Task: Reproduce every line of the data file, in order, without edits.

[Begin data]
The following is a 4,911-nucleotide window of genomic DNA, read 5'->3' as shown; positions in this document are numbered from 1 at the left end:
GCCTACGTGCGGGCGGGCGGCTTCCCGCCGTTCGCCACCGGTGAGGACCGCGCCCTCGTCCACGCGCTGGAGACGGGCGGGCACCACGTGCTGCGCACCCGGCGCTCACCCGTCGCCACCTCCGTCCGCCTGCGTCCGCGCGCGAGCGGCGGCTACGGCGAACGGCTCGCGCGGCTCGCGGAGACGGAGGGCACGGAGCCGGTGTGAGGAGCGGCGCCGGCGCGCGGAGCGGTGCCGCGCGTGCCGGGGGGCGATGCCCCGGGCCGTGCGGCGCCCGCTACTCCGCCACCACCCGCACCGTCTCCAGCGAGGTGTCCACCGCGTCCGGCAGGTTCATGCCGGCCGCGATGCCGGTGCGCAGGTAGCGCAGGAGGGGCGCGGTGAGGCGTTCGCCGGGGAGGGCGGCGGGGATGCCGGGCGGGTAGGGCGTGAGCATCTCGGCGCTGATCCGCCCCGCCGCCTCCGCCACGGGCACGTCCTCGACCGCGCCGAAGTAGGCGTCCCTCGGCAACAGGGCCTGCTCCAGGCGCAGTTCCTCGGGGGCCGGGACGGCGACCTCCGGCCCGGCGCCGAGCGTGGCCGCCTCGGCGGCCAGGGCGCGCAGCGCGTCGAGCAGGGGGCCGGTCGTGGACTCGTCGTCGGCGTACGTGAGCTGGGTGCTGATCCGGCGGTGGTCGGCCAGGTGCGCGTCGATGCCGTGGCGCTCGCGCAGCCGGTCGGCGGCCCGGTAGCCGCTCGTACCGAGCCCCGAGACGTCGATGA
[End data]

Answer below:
The following is a 4,911-nucleotide window of genomic DNA, read 5'->3' as shown; positions in this document are numbered from 1 at the left end:
GCCTACGTGCGGGCGGGCGGCTTCCCGCCGTTCGCCACCGGTGAGGACCGCGCCCTCGTCCACGCGCTGGAGACGGGCGGGCACCACGTGCTGCGCACCCGGCGCTCACCCGTCGCCACCTCCGTCCGCCTGCGTCCGCGCGCGAGCGGCGGCTACGGCGAACGGCTCGCGCGGCTCGCGGAGACGGAGGGCACGGAGCCGGTGTGAGGAGCGGCGCCGGCGCGCGGAGCGGTGCCGCGCGTGCCGGGGGGCGATGCCCCGGGCCGTGCGGCGCCCGCTACTCCGCCACCACCCGCACCGTCTCCAGCGAGGTGTCCACCGCGTCCGGCAGGTTCATGCCGGCCGCGATGCCGGTGCGCAGGTAGCGCAGGAGGGGCGCGGTGAGGCGTTCGCCGGGGAGGGCGGCGGGGATGCCGGGCGGGTAGGGCGTGAGCATCTCGGCGCTGATCCGCCCCGCCGCCTCCGCCACGGGCACGTCCTCGACCGCGCCGAAGTAGGCGTCCCTCGGCAACAGGGCCTGCTCCAGGCGCAGTTCCTCGGGGGCCGGGACGGCGACCTCCGGCCCGGCGCCGAGCGTGGCCGCCTCGGCGGCCAGGGCGCGCAGCGCGTCGAGCAGGGGGCCGGTCGTGGACTCGTCGTCGGCGTACGTGAGCTGGGTGCTGATCCGGCGGTGGTCGGCCAGGTGCGCGTCGATGCCGTGGCGCTCGCGCAGCCGGTCGGCGGCCCGGTAGCCGCTCGTACCGAGCCCCGAGACGTCGATGA